By this I assume you mean that some facts about reality are counter-intuitive. If that is what you mean, then I agree.

Reppert: "People who are worried about the opinions of others are influenced by ridicule. But such worries about how strongly others disapprove of what you believe is a bad motive for belief-formation."

Well, it's a decent heurisitic, though, isn't it? Of course conventional wisdom should be challenged, and of course social influences about what we "should" believe need to be minimized. But you seem to ignore the real problem for the beliefs that you hold that can be so easily ridiculed -- and that is that those (obviously false) beliefs provide you with some comfort or solace, and this is why you hold them. Ridicule can help by stripping away the social and psychological benefits that a false belief provided, and expose it for what it is -- false.

Reppert: "If Einstein had been more worried about that than he was he would have stayed in his patent office, and we would never have gotten the theory of relativity."

Einstein undertook the opposite of what the religious undertake -- he sought ways to expose his thinking to the real world (physics!), and he was ingenious enough to propose ways in which they could be tested.

On another note:

Reppert: "So, why do matter and energy exist?"
Hugo Pelland:"I don't know, do you?"

I, too, would like to see you answer this.

Gyan said...

Legion of Logic
"no valid reason proposed to believe in a naturalistic explanation for the existence of matter/energy"

It is not possible for sciences to provide an explanation for the existence of their subject matter. The sciences presume their subject matter. Thus, physics must assume that the universe along with its matter/energy exists. Sciences are inquiry into the nature of things and thus they must assume the things.

On the idealism-which can not serve as foundation for science., a quote from Fr Jaki:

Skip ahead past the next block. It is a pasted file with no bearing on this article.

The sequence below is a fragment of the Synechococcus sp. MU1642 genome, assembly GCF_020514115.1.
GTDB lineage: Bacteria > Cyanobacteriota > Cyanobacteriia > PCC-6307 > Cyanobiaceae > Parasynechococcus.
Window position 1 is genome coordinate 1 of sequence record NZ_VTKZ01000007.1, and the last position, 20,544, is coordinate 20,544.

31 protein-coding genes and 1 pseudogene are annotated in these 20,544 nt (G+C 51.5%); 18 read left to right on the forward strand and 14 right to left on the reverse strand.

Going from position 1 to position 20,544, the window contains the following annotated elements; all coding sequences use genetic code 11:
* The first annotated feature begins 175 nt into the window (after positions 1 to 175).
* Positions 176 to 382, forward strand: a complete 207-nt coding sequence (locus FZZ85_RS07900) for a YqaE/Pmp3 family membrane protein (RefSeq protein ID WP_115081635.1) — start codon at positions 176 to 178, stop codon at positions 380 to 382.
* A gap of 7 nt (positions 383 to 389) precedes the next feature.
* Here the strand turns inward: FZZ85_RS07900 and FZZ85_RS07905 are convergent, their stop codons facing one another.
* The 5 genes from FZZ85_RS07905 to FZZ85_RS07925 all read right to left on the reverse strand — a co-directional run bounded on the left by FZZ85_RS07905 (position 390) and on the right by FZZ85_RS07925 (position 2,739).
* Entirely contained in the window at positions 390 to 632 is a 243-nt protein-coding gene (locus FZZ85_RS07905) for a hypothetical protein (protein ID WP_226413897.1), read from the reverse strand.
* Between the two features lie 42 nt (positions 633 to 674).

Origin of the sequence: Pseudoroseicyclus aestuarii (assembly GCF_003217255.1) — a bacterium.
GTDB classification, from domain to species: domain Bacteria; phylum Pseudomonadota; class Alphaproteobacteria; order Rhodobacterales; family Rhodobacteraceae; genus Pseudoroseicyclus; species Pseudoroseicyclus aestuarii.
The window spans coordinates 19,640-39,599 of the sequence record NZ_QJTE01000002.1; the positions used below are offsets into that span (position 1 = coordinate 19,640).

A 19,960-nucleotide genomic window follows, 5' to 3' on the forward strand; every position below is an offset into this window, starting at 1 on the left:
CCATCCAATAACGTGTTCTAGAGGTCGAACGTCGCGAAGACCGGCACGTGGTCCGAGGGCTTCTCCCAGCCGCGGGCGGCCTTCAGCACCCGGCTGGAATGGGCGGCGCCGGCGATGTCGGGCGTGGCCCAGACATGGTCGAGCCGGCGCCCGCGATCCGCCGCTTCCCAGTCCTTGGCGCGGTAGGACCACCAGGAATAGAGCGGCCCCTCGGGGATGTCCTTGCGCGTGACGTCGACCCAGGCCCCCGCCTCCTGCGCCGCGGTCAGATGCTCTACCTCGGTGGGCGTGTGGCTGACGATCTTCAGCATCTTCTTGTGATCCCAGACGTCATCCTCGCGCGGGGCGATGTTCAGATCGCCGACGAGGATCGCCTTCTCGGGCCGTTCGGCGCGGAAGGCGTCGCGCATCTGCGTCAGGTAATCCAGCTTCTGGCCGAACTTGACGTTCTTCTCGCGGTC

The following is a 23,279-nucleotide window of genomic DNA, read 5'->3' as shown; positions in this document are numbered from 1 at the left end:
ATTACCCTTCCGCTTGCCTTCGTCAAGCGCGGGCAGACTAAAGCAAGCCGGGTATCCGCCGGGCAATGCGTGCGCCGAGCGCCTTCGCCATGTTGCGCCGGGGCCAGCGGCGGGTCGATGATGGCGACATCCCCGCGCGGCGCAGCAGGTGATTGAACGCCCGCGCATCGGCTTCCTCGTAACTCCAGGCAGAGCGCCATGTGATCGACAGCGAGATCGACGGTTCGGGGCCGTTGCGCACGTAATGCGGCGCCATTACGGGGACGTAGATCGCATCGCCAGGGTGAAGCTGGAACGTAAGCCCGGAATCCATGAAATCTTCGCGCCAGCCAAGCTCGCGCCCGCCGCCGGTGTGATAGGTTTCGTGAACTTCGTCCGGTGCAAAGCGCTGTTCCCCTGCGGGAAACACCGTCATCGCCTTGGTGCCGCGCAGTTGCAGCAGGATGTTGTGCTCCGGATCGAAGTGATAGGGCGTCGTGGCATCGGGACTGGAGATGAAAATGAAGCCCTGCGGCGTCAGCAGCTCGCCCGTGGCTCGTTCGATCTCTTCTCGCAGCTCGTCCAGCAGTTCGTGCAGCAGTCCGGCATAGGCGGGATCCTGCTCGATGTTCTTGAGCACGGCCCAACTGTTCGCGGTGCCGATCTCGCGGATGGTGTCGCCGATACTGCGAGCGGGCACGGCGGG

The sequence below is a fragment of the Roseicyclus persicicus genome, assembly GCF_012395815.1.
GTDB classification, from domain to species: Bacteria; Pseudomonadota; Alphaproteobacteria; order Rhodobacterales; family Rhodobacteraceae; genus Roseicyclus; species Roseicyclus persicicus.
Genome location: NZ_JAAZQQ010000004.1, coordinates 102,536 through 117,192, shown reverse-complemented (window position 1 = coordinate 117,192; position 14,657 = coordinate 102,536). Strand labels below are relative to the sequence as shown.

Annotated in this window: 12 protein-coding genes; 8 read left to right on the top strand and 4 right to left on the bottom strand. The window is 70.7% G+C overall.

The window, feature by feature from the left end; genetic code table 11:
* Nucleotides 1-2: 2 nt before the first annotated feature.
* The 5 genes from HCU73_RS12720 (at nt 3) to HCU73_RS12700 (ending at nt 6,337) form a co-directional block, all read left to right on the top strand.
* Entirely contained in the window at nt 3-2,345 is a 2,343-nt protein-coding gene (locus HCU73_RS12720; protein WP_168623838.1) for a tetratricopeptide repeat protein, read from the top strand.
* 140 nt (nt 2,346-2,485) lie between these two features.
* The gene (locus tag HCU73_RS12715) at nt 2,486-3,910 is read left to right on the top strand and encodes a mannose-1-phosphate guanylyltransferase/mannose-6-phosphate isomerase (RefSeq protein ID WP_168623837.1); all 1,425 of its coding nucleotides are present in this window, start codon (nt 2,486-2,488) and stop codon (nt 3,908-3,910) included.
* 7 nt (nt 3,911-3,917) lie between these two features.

"Does man create reality by having ideas about it, or do ideas depend upon man's registering reality?"

Victor Reppert said...

The question I posed has to do with the question of whether matter and energy exist contingently or non-contingently. One reason for thinking that the existence of matter and energy is contingent has to do with the scientific evidence that matter and energy had a beginning point in time.

Could matter and energy have failed to exist?

Hugo Pelland said...

"the scientific evidence that matter and energy had a beginning point in time"
Not true.

"Could matter and energy have failed to exist?"
Again, I don't know, do you?

Victor Reppert said...

Reppert: "Ridiculousness is in the eye of the beholder."

CM: Well, not really. I think we can all agree that it's ridiculous to jump off a 10 story building because you hope this time gravity will have no effect. I think we can all agree that it's ridiculous to claim the earth is flat. I think we can all agree that it's ridiculous to claim that owls don't exist.

VR: If we agree that it's ridiculous, then no one needs to debate it. When there are leading scientists and philosophers who do believe it, you need to do more than just laugh.

Reppert: "People who are worried about the opinions of others are influenced by ridicule. But such worries about how strongly others disapprove of what you believe is a bad motive for belief-formation."